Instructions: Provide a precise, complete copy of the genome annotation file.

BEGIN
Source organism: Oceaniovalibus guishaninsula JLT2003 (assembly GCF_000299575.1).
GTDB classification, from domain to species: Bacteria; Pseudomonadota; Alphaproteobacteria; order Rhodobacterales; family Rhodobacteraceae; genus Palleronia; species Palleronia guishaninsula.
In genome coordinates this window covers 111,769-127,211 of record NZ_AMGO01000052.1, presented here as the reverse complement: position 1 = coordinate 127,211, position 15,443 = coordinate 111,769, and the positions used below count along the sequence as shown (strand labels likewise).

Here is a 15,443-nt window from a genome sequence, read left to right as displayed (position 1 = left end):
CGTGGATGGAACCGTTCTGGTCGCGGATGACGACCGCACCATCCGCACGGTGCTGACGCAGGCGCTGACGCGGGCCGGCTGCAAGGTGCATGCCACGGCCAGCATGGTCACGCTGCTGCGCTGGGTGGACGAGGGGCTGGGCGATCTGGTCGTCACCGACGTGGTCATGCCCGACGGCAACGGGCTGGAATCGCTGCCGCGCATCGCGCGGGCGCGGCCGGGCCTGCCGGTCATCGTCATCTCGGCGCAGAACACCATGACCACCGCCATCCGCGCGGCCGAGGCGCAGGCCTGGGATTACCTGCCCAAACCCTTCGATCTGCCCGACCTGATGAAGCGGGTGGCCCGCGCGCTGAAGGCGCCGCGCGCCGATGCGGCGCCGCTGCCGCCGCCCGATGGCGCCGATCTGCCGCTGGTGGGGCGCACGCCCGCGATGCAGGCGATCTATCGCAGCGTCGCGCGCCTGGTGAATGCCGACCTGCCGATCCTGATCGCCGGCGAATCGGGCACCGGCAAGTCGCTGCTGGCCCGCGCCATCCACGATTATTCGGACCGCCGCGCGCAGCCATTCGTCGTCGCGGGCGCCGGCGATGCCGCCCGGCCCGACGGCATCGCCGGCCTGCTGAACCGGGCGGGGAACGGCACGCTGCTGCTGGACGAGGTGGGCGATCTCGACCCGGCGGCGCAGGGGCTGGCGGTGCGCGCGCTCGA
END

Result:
Source organism: Oceaniovalibus guishaninsula JLT2003 (assembly GCF_000299575.1).
GTDB classification, from domain to species: Bacteria; Pseudomonadota; Alphaproteobacteria; order Rhodobacterales; family Rhodobacteraceae; genus Palleronia; species Palleronia guishaninsula.
In genome coordinates this window covers 111,769-127,211 of record NZ_AMGO01000052.1, presented here as the reverse complement: position 1 = coordinate 127,211, position 15,443 = coordinate 111,769, and the positions used below count along the sequence as shown (strand labels likewise).

Here is a 15,443-nt window from a genome sequence, read left to right as displayed (position 1 = left end):
CGTGGATGGAACCGTTCTGGTCGCGGATGACGACCGCACCATCCGCACGGTGCTGACGCAGGCGCTGACGCGGGCCGGCTGCAAGGTGCATGCCACGGCCAGCATGGTCACGCTGCTGCGCTGGGTGGACGAGGGGCTGGGCGATCTGGTCGTCACCGACGTGGTCATGCCCGACGGCAACGGGCTGGAATCGCTGCCGCGCATCGCGCGGGCGCGGCCGGGCCTGCCGGTCATCGTCATCTCGGCGCAGAACACCATGACCACCGCCATCCGCGCGGCCGAGGCGCAGGCCTGGGATTACCTGCCCAAACCCTTCGATCTGCCCGACCTGATGAAGCGGGTGGCCCGCGCGCTGAAGGCGCCGCGCGCCGATGCGGCGCCGCTGCCGCCGCCCGATGGCGCCGATCTGCCGCTGGTGGGGCGCACGCCCGCGATGCAGGCGATCTATCGCAGCGTCGCGCGCCTGGTGAATGCCGACCTGCCGATCCTGATCGCCGGCGAATCGGGCACCGGCAAGTCGCTGCTGGCCCGCGCCATCCACGATTATTCGGACCGCCGCGCGCAGCCATTCGTCGTCGCGGGCGCCGGCGATGCCGCCCGGCCCGACGGCATCGCCGGCCTGCTGAACCGGGCGGGGAACGGCACGCTGCTGCTGGACGAGGTGGGCGATCTCGACCCGGCGGCGCAGGGGCTGGCGGTGCGCGCGCTCGA